Tag Archives: Chicago

Tacoma Building, corner of La Salle and Madison Streets.  Holabird and Roche, 1889 (demolished, 1929).  (contemporary postcard, collection of the author) Masonry veneers began to appear on Chicago skyscrapers in the late 1880s as the metal frame became commonplace.  While … Continue reading

Tribune Tower, 435 N. Michigan.  Hood and Howells, 1925.  View from southwest.  (Contemporary post card, collection of the author) . . . . the paper announced an open competition in May 1922 to design a new headquarters on the recently … Continue reading

  Chicago Temple, corner of Clark and Washington Streets.  Holabird and Roche, 1923.  View from northwest.  (Contemporary post card, collection of the author) The most provocative challenge to the outdated height limit was the Chicago Temple, designed by Holabird & … Continue reading

Stewart Building, corner of State and Washington Streets.  D. H. Burnham & Co., 1897.  (120 Photographic Views of Chicago, Rand McNally, 1909) The Stewart represents the burgeoning idea in Burnham’s office that the structural frame could serve as a substrate for … Continue reading

Revell Block, corner of Wabash and Adams.  Adler and Sullivan, 1883 (demolished, 1960).  (Art Institute of Chicago) Further experiments in the potential for hybrid structures of iron and brick came in the early work of Adler & Sullivan. Often seen … Continue reading

Palmolive Building, 919 N. Michigan Avenue.  Holabird and Root, 1929.  Night view from south.  (Contemporary post card, collection of Thomas Leslie) The Palmolive’s exterior skin was utterly flat between its setbacks, with no projections on its solid, Bedford stone verticals. … Continue reading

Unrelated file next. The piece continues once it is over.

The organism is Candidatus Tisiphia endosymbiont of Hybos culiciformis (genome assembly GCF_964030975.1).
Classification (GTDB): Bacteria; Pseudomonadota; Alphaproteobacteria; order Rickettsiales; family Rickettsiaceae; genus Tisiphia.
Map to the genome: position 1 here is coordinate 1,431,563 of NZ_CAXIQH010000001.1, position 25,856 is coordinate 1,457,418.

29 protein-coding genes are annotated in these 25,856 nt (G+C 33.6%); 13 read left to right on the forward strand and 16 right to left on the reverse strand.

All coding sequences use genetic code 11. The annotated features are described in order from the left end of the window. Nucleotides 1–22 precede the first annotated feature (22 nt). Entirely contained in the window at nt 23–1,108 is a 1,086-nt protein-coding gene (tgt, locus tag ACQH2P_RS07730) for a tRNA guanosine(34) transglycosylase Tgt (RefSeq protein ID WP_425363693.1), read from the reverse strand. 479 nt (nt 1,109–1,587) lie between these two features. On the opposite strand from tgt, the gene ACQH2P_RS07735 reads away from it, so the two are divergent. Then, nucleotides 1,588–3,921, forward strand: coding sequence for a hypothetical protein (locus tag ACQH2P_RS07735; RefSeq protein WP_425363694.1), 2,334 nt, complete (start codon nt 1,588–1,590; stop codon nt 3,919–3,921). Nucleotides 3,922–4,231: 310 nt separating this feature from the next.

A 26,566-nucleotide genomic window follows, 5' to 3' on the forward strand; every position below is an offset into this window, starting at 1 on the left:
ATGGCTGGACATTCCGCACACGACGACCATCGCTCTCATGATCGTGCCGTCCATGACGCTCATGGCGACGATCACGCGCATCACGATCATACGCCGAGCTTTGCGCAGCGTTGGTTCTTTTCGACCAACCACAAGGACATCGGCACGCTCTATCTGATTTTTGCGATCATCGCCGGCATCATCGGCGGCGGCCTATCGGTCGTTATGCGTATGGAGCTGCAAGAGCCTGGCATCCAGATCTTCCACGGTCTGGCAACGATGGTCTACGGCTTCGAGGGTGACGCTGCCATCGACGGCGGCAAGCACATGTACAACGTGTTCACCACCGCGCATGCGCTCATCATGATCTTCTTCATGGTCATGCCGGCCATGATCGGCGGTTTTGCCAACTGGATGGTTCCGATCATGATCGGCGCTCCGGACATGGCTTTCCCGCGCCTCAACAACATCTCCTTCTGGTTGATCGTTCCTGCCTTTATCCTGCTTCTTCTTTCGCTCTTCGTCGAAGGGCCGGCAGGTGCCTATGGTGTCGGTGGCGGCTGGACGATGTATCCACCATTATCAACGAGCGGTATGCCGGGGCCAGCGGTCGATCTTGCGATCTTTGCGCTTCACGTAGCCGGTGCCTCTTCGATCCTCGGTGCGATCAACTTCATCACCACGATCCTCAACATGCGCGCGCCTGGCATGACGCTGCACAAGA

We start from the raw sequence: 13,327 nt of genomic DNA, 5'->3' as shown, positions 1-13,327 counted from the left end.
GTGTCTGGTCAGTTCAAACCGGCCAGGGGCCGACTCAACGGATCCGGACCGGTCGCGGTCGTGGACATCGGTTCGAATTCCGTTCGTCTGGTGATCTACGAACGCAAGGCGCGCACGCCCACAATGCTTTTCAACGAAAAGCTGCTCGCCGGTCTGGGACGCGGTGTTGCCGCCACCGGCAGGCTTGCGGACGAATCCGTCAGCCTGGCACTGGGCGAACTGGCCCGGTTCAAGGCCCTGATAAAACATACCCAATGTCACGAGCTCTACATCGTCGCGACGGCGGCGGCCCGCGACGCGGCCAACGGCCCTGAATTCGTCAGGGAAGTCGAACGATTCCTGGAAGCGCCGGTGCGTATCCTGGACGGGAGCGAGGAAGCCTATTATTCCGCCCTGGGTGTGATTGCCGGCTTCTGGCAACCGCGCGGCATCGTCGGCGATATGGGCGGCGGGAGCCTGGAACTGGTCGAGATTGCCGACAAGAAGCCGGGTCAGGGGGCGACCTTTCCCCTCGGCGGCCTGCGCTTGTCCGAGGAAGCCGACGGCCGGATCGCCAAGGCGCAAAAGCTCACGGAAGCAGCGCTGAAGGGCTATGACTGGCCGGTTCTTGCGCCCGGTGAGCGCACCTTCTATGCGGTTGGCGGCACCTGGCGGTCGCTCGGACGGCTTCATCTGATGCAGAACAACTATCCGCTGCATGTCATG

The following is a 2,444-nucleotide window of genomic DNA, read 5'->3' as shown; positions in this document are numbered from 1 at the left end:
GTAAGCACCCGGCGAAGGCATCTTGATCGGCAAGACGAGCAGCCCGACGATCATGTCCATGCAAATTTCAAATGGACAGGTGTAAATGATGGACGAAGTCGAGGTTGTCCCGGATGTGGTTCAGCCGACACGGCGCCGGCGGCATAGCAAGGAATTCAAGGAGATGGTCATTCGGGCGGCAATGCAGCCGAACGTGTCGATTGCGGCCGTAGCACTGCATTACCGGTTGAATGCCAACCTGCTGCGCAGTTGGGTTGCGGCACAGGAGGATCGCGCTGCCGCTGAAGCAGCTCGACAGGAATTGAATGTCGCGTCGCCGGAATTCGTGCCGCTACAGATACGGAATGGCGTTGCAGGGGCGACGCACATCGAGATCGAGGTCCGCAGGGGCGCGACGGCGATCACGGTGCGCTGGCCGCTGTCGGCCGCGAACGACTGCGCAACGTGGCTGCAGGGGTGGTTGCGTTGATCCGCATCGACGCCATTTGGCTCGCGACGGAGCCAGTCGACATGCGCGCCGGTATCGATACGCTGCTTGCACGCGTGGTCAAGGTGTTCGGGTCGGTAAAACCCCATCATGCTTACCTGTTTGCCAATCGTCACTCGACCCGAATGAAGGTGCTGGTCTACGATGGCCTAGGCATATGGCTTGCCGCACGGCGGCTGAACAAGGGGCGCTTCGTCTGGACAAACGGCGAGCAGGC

Champlain Building, corner of State and Madison Streets. Holabird and Roche, 1894 (demolished, 1916). View from southeast. (120 Photographic Views of Chicago, Rand McNally, 1909) . . . . criticism was leveled at Holabird & Roche’s 1894 Champlain Building. The … Continue reading

Bowen Building, 62-74 E. Randolph.  W. W. Boyington, 1872.  (Photo Thomas Leslie) Chicago came to be known as a city of steel, but well into the 1880s it remained a city of brick, which eliminated some of stone’s drawbacks but … Continue reading

Civic Opera, 20 N. Wacker Drive.  Graham, Anderson, Probst, and White, 1929.  View from southwest.  (Contemporary post card, collection of Thomas Leslie) Powered construction, advanced structural engineering, and rapid elevators found their ultimate expression in four record-breaking Chicago projects built … Continue reading

Schlesinger and Meyer Department Store.  Detail of Madison Street elevation.  (Photograph by Thomas Leslie) It was the eventual expansion of Schlesinger & Mayer’s operations that produced the refined statement of function, structure, and construction for which the building became better … Continue reading